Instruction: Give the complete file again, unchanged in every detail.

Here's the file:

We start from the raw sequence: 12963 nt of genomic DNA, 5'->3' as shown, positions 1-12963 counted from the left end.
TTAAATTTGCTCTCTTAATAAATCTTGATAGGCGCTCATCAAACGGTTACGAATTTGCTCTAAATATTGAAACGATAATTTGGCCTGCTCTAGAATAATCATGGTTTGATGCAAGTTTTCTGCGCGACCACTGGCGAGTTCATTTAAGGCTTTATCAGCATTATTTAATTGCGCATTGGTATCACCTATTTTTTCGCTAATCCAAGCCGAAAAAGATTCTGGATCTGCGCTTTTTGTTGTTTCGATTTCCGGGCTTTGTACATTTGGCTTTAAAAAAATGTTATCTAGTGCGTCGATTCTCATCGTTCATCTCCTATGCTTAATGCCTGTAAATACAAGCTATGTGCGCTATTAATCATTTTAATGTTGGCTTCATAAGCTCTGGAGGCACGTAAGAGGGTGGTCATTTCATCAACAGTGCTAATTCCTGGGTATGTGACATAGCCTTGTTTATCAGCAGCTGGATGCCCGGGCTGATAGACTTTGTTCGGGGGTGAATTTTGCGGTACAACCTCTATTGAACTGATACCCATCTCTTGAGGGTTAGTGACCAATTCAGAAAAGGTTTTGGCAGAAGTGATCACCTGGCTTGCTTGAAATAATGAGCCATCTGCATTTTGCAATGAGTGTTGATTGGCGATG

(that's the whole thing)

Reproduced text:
We start from the raw sequence: 12963 nt of genomic DNA, 5'->3' as shown, positions 1-12963 counted from the left end.
TTAAATTTGCTCTCTTAATAAATCTTGATAGGCGCTCATCAAACGGTTACGAATTTGCTCTAAATATTGAAACGATAATTTGGCCTGCTCTAGAATAATCATGGTTTGATGCAAGTTTTCTGCGCGACCACTGGCGAGTTCATTTAAGGCTTTATCAGCATTATTTAATTGCGCATTGGTATCACCTATTTTTTCGCTAATCCAAGCCGAAAAAGATTCTGGATCTGCGCTTTTTGTTGTTTCGATTTCCGGGCTTTGTACATTTGGCTTTAAAAAAATGTTATCTAGTGCGTCGATTCTCATCGTTCATCTCCTATGCTTAATGCCTGTAAATACAAGCTATGTGCGCTATTAATCATTTTAATGTTGGCTTCATAAGCTCTGGAGGCACGTAAGAGGGTGGTCATTTCATCAACAGTGCTAATTCCTGGGTATGTGACATAGCCTTGTTTATCAGCAGCTGGATGCCCGGGCTGATAGACTTTGTTCGGGGGTGAATTTTGCGGTACAACCTCTATTGAACTGATACCCATCTCTTGAGGGTTAGTGACCAATTCAGAAAAGGTTTTGGCAGAAGTGATCACCTGGCTTGCTTGAAATAATGAGCCATCTGCATTTTGCAATGAGTGTTGATTGGCGATG